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‘Masters of the Air’ Part Four: Beat the odds

The fourth episode of Masters of the Air opens with the difficult reality that America's Bomber Boys didn't know if their friends whose Forts went down were alive or not.
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(Apple TV+)

The fourth episode of Masters of the Air opens with the difficult reality that America’s Bomber Boys didn’t know if their friends whose Forts went down were alive or not. Some like Biddick and Snyder did not survive while others like Quinn and Bailey made it safely into the hands of friendly resistance members. However, for evaders on the ground, the challenge of survival was just getting started. Resistance groups really did grill downed American airmen to ensure that they were not German infiltrators. Knowing the national anthem is always a good thing, but it turns out that knowing sports trivia can save your life. It also helps to do things the American way like write the date in the order of month, day, year, lest the Belgian Resistance take you for a walk in the woods.

B-17F Hell’s Angels, tail number 41-24577 and crew (U.S. Air Force)

For the bomber crews, 25 was the magic number; complete 25 missions and your tour of duty was over. Cpt. Glenn Dye and the crew of the B-17F Sunny were the first to accomplish this in the 100th Bomb Group. Although it is commonly believed that Memphis Belle was the first Army Air Forces bomber to complete 25 missions on May 19, 1943, Hell’s Angels completed its 25th mission the week prior on May 13. Memphis Belle and her crew were the subject of a documentary directed by Academy Award-winner William Wyler and stole the spotlight from Hell’s Angels.

As highlighted by Lt. Winifred “Pappy” Lewis and Dye himself, the 25-mission celebration was a sobering reminder of how few airmen would actually complete their tour of duty before being shot down or killed. Still, even Pappy’s pessimism can’t stop Lt. Herbert Nash from making a move on Helen (of the American Red Cross, not Troy). Similarly, Chick gives little credence to the concerns of flight surgeon Cpt. Wendell “Smokey” Stover over the mental health of the airmen. Rather, he encourages the men to drink, dance, or do whatever they need to in between missions to decompress. The Central Medical Establishment studied “flak-happy” airmen to develop treatments; still, the priority was getting men up in the air and some treatments did more harm than good.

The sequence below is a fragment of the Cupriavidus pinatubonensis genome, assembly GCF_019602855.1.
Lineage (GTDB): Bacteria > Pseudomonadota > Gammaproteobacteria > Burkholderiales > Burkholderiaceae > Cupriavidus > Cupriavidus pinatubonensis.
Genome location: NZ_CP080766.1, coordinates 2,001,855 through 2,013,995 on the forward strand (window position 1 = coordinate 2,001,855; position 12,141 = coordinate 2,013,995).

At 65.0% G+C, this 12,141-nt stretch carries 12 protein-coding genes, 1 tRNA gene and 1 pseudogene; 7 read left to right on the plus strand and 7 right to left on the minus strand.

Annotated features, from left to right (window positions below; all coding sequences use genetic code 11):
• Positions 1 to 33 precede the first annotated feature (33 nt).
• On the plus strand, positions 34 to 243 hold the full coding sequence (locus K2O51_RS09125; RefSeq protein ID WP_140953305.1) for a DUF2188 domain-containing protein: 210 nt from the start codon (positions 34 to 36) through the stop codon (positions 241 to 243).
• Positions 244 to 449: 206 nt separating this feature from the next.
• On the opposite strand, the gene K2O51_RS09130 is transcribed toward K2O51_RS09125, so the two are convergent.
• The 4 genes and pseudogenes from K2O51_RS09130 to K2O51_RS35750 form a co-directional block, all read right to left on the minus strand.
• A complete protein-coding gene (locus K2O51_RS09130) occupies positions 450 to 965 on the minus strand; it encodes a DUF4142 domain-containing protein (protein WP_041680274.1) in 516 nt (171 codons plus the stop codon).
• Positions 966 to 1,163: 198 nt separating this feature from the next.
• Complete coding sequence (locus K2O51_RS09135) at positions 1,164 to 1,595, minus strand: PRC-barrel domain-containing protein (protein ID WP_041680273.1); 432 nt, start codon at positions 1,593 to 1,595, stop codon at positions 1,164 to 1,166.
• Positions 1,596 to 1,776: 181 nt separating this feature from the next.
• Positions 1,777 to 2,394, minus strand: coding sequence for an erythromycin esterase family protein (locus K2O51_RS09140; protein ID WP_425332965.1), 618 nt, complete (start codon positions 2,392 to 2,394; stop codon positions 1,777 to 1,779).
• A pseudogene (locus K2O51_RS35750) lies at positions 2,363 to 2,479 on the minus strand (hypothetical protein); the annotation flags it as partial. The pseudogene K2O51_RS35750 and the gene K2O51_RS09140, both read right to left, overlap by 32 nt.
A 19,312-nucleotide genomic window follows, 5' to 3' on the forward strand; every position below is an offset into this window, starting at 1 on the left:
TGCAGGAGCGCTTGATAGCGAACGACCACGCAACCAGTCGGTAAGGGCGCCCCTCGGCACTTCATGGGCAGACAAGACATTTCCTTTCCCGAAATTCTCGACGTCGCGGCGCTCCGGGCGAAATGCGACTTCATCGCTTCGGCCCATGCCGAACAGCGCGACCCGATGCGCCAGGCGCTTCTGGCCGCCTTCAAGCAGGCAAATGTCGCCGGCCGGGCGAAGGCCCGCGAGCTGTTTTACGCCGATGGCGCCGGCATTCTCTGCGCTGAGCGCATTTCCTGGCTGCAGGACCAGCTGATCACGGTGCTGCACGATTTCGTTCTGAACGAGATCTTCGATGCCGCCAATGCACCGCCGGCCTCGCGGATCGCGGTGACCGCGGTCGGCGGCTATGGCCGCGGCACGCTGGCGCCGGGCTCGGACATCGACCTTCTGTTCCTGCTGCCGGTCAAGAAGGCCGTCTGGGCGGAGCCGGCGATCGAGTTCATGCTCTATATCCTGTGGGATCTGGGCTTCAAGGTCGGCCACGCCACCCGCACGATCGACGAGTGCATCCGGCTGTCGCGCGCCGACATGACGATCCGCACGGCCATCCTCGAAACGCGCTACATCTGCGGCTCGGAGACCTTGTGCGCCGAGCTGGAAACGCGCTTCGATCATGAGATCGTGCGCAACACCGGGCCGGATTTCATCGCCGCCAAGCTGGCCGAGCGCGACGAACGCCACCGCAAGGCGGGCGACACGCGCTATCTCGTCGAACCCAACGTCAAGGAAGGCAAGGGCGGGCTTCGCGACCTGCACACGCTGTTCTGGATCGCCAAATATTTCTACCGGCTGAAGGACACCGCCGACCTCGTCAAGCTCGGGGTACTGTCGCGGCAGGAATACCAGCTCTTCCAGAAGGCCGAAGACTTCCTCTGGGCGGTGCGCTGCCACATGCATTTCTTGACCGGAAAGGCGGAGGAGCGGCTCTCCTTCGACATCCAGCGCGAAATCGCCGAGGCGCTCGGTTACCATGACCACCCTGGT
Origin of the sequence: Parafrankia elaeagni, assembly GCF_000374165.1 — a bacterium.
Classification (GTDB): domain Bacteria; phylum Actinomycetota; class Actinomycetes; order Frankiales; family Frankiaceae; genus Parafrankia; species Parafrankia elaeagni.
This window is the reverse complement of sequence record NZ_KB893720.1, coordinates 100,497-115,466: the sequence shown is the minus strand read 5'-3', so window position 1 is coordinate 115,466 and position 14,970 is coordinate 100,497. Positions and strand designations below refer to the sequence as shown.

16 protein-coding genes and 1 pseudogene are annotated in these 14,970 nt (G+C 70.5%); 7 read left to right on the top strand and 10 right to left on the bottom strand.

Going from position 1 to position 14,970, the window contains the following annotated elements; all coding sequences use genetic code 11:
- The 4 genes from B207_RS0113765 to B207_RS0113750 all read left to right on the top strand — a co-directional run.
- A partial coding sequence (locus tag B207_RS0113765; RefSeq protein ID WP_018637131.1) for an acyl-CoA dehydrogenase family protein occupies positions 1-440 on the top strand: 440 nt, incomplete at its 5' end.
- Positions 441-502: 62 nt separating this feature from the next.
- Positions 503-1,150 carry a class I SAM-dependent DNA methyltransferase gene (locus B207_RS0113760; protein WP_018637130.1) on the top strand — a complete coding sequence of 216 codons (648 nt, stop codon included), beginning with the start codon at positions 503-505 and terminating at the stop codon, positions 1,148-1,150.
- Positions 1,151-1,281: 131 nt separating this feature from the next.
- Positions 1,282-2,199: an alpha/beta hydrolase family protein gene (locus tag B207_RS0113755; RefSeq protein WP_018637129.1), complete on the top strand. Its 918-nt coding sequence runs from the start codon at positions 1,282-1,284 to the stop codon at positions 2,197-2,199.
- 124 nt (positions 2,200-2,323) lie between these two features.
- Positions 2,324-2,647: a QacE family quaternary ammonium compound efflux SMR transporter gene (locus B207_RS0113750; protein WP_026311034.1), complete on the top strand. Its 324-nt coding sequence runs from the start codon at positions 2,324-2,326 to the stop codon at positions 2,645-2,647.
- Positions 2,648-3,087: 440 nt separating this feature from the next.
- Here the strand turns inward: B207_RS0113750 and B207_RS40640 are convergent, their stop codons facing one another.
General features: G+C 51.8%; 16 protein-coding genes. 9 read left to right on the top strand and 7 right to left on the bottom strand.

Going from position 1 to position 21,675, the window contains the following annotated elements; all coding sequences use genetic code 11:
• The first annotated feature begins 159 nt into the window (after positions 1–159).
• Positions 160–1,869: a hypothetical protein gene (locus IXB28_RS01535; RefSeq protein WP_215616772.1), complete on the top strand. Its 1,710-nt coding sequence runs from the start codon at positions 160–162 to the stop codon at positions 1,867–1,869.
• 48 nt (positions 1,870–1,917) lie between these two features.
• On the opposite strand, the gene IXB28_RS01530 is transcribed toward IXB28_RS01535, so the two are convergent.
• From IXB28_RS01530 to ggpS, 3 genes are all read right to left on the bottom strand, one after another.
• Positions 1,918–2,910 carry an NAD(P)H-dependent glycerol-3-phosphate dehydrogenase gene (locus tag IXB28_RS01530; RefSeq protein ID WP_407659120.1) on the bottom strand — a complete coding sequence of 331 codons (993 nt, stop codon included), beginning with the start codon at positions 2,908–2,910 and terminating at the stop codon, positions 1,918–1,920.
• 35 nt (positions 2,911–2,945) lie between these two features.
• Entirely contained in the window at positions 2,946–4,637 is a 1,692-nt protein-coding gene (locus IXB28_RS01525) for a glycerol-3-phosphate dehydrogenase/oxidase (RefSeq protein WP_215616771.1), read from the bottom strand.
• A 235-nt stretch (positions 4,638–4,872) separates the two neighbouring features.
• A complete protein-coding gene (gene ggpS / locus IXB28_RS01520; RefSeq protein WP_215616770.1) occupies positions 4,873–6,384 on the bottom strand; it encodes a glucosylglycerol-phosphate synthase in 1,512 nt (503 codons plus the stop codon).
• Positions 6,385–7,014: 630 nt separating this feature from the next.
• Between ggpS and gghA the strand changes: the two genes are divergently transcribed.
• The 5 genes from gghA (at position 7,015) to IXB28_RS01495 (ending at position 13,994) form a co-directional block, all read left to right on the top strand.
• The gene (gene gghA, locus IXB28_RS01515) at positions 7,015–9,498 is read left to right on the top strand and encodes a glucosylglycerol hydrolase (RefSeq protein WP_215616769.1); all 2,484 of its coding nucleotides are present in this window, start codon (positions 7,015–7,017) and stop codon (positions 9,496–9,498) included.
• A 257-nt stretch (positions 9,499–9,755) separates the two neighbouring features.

The real Michou Dumon (cometline.org)

22-year-old Michelle Dumon, codename Michou, really was a member of the Belgian Resistance known as the Comet Line. Founded by another young Belgian woman named Andrée de Jongh, codename Dédée, the Comet Line was a network through occupied Belgium and France that helped downed Allied airmen evade back to England with food, shelter, transportation, and even fake documents. To preserve the integrity of the network, the Comet Line operated independently from the British MI9 and the American OSS, although it received financial support from the former. While Comet Line members were arrested, including Dédée, the network was never broken.

The Bremen raid on October 8, 1943 was one of the worst days in the history of the Army Air Forces (Apple TV+)

Back in England, the second Bremen raid returns with more losses for the 100th; notably, Buck Cleven, Jack Kidd, Benny DeMarco, and Ev Blakely’s Forts, including Harry Crosby and James Douglass did not return. Bucky really did take his first pass to London during this mission. In the Masters of the Air book, Donald Miller reports that Egan was eating a hotel breakfast of fried eggs and a double Scotch when he read The Times‘ headline “Eighth Air Force Loses 30 Fortresses over Bremen.” Jumping up from his table, he made for the nearest phone and called Thorpe Abbotts. In the same code depicted in Masters of the Air, Bucky used baseball lingo to ask about the mission and learned that Buck “went down swinging.” That was all that Bucky needed to hear to come back and pitch.